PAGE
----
David Cole writes: On Monday, NBC published a leaked Justice Department “white paper” laying out the Obama administration’s case for when the president, or indeed any “informed, high-level official” of the federal government, can authorize the secret killing of a US citizen without charges, a hearing, or a trial. The paper, which appears to summarize a still-classified internal memorandum drafted by the Justice Department’s Office of Legal Counsel to authorize the targeted killing in September 2011 of US citizen Anwar al-Awlaki, provides more detail than has yet been made public about the administration’s controversial drone program.
Consistent with the positions taken in public speeches by former State Department Legal Advisor Harold Koh, Attorney General Eric Holder, and White House counterterrorism advisor and CIA director-nominee John Brennan, the sixteen-page white paper argues that killing a US citizen with a drone and without trial is legal under domestic and international law, even if the individual is far from any battlefield, not a member of al-Qaeda, and not engaged in planning an imminent attack on the United States. To date, much of the concern about the administration’s drone program has stemmed from its largely secret character; unfortunately, the more we learn, the greater those concerns become.
It is unclear why this document had to be leaked in order to enter the public domain. It is not marked classified, and appears to be designed for public consumption — why else would a separate white paper need to be drawn up to describe legal reasoning already contained in a classified OLC memorandum? It may well have been drafted to see whether the contours of the OLC memorandum could be made public without disclosing any classified or sensitive information. But if that’s the case, why didn’t the Obama administration release the paper as an official public act? In opposing a Freedom of Information Act suit filed by the ACLU, the administration is fighting tooth and nail to keep everything about the drone program secret, but this paper suggests that much more could be disclosed — for example, the procedures and standards employed for placing someone on the “kill list,” and the general bases for and results of actual strikes — without the sky falling. If this administration is truly committed to transparency, memos like this should not have to be obtained by the media through back channels.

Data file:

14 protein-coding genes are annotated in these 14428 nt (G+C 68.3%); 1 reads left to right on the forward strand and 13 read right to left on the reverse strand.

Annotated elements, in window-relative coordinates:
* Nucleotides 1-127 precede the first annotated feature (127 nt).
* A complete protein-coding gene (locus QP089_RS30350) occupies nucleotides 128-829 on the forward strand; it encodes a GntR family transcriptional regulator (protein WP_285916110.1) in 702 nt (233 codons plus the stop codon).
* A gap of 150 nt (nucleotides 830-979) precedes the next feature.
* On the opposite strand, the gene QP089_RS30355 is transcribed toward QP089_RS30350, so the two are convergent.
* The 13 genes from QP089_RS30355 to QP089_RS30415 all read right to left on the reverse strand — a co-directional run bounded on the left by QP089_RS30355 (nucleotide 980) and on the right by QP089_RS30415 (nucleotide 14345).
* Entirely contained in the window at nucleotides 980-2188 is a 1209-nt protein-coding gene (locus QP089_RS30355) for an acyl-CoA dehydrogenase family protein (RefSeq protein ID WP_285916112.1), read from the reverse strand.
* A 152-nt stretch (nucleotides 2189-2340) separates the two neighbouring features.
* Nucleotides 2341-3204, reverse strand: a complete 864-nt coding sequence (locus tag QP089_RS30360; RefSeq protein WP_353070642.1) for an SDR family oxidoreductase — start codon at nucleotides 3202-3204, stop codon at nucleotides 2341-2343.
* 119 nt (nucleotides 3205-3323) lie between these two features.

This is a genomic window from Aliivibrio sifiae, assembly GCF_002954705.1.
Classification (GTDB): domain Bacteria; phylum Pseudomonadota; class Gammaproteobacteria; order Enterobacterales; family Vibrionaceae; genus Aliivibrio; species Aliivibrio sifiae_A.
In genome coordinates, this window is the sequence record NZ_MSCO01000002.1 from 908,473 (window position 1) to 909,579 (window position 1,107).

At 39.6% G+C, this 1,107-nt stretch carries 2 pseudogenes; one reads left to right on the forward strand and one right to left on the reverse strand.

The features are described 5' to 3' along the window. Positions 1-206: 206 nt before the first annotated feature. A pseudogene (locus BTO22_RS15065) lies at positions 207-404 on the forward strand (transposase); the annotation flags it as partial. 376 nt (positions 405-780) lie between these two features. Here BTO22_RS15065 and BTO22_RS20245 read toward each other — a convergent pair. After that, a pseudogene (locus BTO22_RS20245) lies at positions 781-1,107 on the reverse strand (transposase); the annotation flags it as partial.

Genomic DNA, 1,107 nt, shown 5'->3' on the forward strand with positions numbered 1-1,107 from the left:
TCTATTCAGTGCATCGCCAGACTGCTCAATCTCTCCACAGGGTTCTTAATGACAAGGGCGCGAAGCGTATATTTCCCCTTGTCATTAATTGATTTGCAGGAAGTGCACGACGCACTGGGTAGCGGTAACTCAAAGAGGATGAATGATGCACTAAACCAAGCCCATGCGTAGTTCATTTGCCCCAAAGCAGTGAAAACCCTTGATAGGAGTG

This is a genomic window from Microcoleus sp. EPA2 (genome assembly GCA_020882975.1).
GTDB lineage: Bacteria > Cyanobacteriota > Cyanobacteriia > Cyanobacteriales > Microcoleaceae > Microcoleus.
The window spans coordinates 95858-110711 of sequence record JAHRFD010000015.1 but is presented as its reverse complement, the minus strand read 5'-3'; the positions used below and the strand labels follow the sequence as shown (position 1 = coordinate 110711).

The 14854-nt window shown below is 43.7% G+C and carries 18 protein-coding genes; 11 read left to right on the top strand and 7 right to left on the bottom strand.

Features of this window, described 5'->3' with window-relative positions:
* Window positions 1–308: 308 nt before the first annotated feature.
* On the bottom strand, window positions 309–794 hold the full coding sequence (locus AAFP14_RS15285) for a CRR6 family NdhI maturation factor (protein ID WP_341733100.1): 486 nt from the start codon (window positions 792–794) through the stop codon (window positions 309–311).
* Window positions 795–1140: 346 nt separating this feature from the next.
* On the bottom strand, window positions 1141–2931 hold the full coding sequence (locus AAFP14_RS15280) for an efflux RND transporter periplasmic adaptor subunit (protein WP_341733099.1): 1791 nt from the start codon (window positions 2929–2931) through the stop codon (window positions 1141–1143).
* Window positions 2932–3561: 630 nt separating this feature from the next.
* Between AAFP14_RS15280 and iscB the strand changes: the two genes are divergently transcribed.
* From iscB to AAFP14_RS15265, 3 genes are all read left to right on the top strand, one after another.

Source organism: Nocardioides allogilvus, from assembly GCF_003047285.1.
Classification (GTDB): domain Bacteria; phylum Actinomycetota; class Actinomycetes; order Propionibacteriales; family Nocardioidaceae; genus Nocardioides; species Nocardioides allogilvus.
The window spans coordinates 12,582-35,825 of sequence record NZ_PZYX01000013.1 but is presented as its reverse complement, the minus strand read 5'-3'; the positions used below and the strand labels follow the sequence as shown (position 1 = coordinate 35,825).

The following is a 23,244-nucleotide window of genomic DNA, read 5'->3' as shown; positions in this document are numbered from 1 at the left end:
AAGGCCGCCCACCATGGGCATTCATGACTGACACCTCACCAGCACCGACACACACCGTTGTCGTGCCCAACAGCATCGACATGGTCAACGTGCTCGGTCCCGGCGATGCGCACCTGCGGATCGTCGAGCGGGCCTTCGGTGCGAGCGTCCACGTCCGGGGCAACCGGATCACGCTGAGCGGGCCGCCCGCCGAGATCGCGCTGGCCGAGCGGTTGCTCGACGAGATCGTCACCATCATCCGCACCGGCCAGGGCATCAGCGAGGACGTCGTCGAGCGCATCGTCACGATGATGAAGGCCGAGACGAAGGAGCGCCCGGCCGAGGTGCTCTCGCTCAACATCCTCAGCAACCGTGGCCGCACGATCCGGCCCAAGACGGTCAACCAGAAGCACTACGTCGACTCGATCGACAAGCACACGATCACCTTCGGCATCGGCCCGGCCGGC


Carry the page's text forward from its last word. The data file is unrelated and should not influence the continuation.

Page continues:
The white paper addresses the legality of killing a US citizen “who is a senior operational leader of al-Qaeda or an associated force.” Such a person may be killed, the document concludes, if an “informed, high-level official” finds (1) that he poses “an imminent threat of violent attack against the United States;” (2) that his capture is not feasible; and (3) the operation is conducted consistent with law-of-war principles, such as the need to minimize collateral damage. However, the paper offers no guidance as to what level of proof is necessary: does the official have to be satisfied beyond a reasonable doubt, by a preponderance of the evidence, or is reasonable suspicion sufficient? We are not told.
Nor does the paper describe what procedural safeguards are to be employed. It only tells us what is not required: having a court determine whether the criteria are in fact met. The paper asserts that this assessment is best left entirely to the executive because it involves foreign affairs and military tactics, and maintains that judicial review would impermissibly require a court to “supervise inherently predictive judgments by the President and his national security advisors.” But courts review executive predictive judgments every time they rule on a government request for a search or wiretap warrant, including those sought for national security purposes under the Foreign Intelligence Surveillance Act. If courts routinely issue warrants for arrests and searches, why are they somehow unable to issue warrants for drone strikes?
From news reports, we know that the targeted killing program involves elaborate preparation and review of “kill lists,” debated in weekly conference calls in which as many as one hundred people take part. The US citizen and radical Islamist Anwar al-Awlaki was reportedly on such a list for more than a year before he was killed. With that kind of time frame, there is no logistical reason why independent judicial review could not have taken place. [Continue reading…]
How we made killing easy